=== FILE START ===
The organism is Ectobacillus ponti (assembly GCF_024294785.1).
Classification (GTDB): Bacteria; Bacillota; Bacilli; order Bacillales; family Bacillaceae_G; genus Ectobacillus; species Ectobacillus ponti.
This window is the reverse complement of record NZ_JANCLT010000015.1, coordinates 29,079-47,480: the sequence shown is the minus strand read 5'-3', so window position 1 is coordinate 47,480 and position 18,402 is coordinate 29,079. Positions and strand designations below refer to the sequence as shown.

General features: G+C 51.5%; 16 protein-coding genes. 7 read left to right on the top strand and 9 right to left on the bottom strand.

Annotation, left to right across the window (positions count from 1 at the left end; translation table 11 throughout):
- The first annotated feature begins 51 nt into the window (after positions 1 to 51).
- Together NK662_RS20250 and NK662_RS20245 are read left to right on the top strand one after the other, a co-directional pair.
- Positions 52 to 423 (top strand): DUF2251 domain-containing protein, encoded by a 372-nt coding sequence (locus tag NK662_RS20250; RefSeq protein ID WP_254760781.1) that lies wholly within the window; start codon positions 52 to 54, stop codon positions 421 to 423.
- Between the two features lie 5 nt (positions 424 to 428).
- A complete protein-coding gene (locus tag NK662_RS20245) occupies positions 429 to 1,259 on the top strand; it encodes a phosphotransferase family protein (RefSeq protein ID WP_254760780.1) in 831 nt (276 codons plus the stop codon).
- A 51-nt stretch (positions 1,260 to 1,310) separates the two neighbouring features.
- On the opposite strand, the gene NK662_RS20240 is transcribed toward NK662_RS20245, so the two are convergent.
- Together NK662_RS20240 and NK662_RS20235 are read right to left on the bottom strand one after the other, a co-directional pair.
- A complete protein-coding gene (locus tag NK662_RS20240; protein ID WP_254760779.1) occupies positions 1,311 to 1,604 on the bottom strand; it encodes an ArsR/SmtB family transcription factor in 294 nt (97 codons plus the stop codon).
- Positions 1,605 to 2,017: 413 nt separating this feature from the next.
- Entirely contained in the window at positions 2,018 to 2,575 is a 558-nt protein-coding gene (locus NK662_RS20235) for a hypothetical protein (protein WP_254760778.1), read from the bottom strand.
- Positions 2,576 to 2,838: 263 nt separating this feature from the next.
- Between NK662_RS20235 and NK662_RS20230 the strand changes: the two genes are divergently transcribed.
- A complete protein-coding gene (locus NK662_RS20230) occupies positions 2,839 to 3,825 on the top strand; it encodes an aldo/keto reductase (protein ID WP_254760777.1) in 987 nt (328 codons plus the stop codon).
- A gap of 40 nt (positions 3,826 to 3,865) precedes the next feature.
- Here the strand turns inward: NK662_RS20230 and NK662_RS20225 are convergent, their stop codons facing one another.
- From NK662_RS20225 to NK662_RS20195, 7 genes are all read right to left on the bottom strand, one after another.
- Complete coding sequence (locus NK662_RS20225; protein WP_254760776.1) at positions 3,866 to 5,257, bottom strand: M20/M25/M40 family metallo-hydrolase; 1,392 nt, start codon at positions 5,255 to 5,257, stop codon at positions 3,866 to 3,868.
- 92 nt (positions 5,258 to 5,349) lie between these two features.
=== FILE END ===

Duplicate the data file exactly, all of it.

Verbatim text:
The organism is Ectobacillus ponti (assembly GCF_024294785.1).
Classification (GTDB): Bacteria; Bacillota; Bacilli; order Bacillales; family Bacillaceae_G; genus Ectobacillus; species Ectobacillus ponti.
This window is the reverse complement of record NZ_JANCLT010000015.1, coordinates 29,079-47,480: the sequence shown is the minus strand read 5'-3', so window position 1 is coordinate 47,480 and position 18,402 is coordinate 29,079. Positions and strand designations below refer to the sequence as shown.

General features: G+C 51.5%; 16 protein-coding genes. 7 read left to right on the top strand and 9 right to left on the bottom strand.

Annotation, left to right across the window (positions count from 1 at the left end; translation table 11 throughout):
- The first annotated feature begins 51 nt into the window (after positions 1 to 51).
- Together NK662_RS20250 and NK662_RS20245 are read left to right on the top strand one after the other, a co-directional pair.
- Positions 52 to 423 (top strand): DUF2251 domain-containing protein, encoded by a 372-nt coding sequence (locus tag NK662_RS20250; RefSeq protein ID WP_254760781.1) that lies wholly within the window; start codon positions 52 to 54, stop codon positions 421 to 423.
- Between the two features lie 5 nt (positions 424 to 428).
- A complete protein-coding gene (locus tag NK662_RS20245) occupies positions 429 to 1,259 on the top strand; it encodes a phosphotransferase family protein (RefSeq protein ID WP_254760780.1) in 831 nt (276 codons plus the stop codon).
- A 51-nt stretch (positions 1,260 to 1,310) separates the two neighbouring features.
- On the opposite strand, the gene NK662_RS20240 is transcribed toward NK662_RS20245, so the two are convergent.
- Together NK662_RS20240 and NK662_RS20235 are read right to left on the bottom strand one after the other, a co-directional pair.
- A complete protein-coding gene (locus tag NK662_RS20240; protein ID WP_254760779.1) occupies positions 1,311 to 1,604 on the bottom strand; it encodes an ArsR/SmtB family transcription factor in 294 nt (97 codons plus the stop codon).
- Positions 1,605 to 2,017: 413 nt separating this feature from the next.
- Entirely contained in the window at positions 2,018 to 2,575 is a 558-nt protein-coding gene (locus NK662_RS20235) for a hypothetical protein (protein WP_254760778.1), read from the bottom strand.
- Positions 2,576 to 2,838: 263 nt separating this feature from the next.
- Between NK662_RS20235 and NK662_RS20230 the strand changes: the two genes are divergently transcribed.
- A complete protein-coding gene (locus NK662_RS20230) occupies positions 2,839 to 3,825 on the top strand; it encodes an aldo/keto reductase (protein ID WP_254760777.1) in 987 nt (328 codons plus the stop codon).
- A gap of 40 nt (positions 3,826 to 3,865) precedes the next feature.
- Here the strand turns inward: NK662_RS20230 and NK662_RS20225 are convergent, their stop codons facing one another.
- From NK662_RS20225 to NK662_RS20195, 7 genes are all read right to left on the bottom strand, one after another.
- Complete coding sequence (locus NK662_RS20225; protein WP_254760776.1) at positions 3,866 to 5,257, bottom strand: M20/M25/M40 family metallo-hydrolase; 1,392 nt, start codon at positions 5,255 to 5,257, stop codon at positions 3,866 to 3,868.
- 92 nt (positions 5,258 to 5,349) lie between these two features.